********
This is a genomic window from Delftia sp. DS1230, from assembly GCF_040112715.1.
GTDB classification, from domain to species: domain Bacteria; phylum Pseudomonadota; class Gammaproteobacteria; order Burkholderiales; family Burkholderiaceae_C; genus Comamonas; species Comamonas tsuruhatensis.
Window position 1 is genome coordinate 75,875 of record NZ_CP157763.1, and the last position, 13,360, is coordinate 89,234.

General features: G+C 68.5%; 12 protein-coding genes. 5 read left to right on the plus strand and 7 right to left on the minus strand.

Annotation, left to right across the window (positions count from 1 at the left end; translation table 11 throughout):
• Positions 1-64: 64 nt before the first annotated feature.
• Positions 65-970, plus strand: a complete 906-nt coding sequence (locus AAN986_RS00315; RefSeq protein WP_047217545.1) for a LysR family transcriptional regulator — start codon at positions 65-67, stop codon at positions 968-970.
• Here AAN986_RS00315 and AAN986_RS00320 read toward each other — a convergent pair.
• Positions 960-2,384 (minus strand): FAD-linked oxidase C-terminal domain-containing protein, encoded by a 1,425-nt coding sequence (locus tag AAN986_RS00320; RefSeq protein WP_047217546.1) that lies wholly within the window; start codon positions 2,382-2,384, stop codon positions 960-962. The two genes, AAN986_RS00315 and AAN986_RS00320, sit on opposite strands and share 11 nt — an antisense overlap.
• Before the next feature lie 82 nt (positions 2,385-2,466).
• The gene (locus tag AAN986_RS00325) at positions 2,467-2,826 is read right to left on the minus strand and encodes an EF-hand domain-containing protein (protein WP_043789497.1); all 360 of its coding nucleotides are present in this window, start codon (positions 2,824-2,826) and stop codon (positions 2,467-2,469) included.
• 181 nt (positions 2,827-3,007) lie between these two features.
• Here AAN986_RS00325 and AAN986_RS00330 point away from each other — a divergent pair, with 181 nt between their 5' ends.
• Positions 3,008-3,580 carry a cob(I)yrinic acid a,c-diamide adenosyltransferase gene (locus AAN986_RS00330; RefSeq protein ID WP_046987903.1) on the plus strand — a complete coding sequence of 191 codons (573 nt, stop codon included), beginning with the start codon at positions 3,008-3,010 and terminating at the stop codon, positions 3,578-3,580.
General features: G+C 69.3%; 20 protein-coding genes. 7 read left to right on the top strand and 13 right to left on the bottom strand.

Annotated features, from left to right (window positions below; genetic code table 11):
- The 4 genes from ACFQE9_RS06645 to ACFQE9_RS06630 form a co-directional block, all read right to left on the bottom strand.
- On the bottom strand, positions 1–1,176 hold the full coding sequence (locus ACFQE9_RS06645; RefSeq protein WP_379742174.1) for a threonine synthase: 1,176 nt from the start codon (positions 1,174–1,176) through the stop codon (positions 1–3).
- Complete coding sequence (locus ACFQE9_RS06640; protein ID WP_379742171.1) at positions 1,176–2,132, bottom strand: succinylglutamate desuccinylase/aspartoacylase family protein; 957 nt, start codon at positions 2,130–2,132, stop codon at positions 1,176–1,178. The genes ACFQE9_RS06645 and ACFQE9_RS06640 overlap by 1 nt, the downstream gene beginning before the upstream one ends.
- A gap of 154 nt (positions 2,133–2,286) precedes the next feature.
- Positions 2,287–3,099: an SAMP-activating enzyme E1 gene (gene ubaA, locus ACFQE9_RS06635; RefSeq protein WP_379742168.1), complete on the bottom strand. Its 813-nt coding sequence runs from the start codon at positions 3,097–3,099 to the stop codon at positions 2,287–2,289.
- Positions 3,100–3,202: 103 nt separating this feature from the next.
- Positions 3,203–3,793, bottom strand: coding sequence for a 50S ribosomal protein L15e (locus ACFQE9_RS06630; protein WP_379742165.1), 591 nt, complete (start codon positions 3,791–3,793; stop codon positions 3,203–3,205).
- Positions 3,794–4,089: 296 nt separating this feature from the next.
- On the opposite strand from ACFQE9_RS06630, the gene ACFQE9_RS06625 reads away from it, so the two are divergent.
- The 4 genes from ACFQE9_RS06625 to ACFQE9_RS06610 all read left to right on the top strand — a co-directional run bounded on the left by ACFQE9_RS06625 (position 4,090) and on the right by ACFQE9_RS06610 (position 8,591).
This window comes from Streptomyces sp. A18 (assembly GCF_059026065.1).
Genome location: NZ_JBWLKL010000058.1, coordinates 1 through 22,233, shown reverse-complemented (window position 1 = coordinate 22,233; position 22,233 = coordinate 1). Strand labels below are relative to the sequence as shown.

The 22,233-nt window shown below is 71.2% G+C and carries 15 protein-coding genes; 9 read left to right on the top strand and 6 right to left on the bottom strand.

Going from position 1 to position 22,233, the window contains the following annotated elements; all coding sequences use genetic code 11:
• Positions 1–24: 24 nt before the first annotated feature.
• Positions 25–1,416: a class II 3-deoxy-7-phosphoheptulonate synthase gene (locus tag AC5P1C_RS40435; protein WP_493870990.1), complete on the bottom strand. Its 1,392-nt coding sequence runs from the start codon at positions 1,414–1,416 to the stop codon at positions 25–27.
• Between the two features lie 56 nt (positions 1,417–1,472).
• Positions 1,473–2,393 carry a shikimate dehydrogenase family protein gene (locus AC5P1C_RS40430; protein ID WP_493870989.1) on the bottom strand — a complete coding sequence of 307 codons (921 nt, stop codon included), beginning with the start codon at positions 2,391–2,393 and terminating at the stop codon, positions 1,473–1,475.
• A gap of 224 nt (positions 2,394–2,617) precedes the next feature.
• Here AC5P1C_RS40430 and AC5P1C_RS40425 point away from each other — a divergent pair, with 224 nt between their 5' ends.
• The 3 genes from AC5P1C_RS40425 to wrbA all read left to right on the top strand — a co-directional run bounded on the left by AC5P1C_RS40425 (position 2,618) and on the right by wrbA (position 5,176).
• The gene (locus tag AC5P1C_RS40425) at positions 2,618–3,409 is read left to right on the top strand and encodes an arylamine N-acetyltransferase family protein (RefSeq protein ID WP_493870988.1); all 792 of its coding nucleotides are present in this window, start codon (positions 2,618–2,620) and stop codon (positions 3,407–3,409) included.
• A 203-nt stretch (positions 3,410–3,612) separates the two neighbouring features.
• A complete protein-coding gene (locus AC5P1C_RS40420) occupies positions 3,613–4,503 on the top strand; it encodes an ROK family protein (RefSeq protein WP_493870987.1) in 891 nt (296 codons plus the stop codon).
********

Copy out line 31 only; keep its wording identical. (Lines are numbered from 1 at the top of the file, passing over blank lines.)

• Positions 1–24: 24 nt before the first annotated feature.